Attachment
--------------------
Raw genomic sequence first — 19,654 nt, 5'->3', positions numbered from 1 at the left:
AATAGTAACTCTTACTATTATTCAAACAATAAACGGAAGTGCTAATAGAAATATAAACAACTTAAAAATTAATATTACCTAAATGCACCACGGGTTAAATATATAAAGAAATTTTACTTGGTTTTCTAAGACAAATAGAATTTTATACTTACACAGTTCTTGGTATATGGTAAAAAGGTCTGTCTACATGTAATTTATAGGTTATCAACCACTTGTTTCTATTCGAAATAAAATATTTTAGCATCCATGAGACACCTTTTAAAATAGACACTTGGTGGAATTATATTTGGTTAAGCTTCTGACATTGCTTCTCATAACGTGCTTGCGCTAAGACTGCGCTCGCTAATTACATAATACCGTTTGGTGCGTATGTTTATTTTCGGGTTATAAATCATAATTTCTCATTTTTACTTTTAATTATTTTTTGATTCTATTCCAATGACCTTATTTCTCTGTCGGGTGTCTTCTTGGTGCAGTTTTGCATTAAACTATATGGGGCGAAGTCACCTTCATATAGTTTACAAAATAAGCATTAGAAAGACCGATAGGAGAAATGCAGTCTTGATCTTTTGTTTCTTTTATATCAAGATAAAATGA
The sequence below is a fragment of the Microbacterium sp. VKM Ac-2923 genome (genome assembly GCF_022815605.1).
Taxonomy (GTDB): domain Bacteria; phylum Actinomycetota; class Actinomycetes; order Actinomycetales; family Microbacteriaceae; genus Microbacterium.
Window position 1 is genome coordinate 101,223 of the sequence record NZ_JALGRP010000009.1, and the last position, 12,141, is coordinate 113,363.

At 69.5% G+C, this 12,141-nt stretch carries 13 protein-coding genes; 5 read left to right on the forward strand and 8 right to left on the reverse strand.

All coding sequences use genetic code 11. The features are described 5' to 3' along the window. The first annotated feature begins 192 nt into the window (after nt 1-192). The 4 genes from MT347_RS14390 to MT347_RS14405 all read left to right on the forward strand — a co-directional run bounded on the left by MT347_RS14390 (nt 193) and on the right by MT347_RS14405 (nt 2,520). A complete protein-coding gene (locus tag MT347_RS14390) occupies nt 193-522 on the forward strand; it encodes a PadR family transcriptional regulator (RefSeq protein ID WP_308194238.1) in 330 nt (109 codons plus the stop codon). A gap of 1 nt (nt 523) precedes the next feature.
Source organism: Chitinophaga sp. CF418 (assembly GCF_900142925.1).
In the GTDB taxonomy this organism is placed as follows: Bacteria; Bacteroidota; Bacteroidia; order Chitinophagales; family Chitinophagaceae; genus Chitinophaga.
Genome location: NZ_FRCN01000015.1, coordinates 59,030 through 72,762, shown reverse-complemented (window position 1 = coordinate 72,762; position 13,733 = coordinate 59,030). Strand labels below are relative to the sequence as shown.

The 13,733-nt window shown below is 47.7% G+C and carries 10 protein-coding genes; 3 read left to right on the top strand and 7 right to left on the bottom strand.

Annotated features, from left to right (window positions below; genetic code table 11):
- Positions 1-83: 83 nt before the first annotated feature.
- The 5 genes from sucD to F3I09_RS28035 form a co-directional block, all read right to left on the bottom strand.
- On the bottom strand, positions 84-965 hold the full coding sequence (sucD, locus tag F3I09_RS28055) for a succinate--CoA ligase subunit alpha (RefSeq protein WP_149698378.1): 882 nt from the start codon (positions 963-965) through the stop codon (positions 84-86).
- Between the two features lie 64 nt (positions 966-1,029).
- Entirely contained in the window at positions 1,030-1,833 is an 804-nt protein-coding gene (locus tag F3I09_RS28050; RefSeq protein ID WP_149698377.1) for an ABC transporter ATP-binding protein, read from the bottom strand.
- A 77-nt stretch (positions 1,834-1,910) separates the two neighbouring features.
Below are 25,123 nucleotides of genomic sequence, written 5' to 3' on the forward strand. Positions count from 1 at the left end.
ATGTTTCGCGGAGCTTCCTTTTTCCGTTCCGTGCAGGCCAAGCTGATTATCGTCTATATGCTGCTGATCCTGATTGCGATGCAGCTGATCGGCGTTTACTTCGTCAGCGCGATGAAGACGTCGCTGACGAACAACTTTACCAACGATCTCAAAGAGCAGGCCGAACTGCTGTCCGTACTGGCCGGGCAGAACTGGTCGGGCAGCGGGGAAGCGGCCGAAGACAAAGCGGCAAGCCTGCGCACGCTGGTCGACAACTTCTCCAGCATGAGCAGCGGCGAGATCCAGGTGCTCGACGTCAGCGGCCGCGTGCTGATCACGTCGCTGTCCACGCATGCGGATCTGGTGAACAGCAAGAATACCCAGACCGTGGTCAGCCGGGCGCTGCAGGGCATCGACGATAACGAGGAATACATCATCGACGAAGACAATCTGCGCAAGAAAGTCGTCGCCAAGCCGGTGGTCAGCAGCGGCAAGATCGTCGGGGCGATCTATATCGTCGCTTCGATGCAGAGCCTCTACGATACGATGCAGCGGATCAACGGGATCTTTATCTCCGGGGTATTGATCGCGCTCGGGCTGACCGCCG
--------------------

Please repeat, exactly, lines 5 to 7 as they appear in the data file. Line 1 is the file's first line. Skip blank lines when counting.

Window position 1 is genome coordinate 101,223 of the sequence record NZ_JALGRP010000009.1, and the last position, 12,141, is coordinate 113,363.

At 69.5% G+C, this 12,141-nt stretch carries 13 protein-coding genes; 5 read left to right on the forward strand and 8 right to left on the reverse strand.

All coding sequences use genetic code 11. The features are described 5' to 3' along the window. The first annotated feature begins 192 nt into the window (after nt 1-192). The 4 genes from MT347_RS14390 to MT347_RS14405 all read left to right on the forward strand — a co-directional run bounded on the left by MT347_RS14390 (nt 193) and on the right by MT347_RS14405 (nt 2,520). A complete protein-coding gene (locus tag MT347_RS14390) occupies nt 193-522 on the forward strand; it encodes a PadR family transcriptional regulator (RefSeq protein ID WP_308194238.1) in 330 nt (109 codons plus the stop codon). A gap of 1 nt (nt 523) precedes the next feature.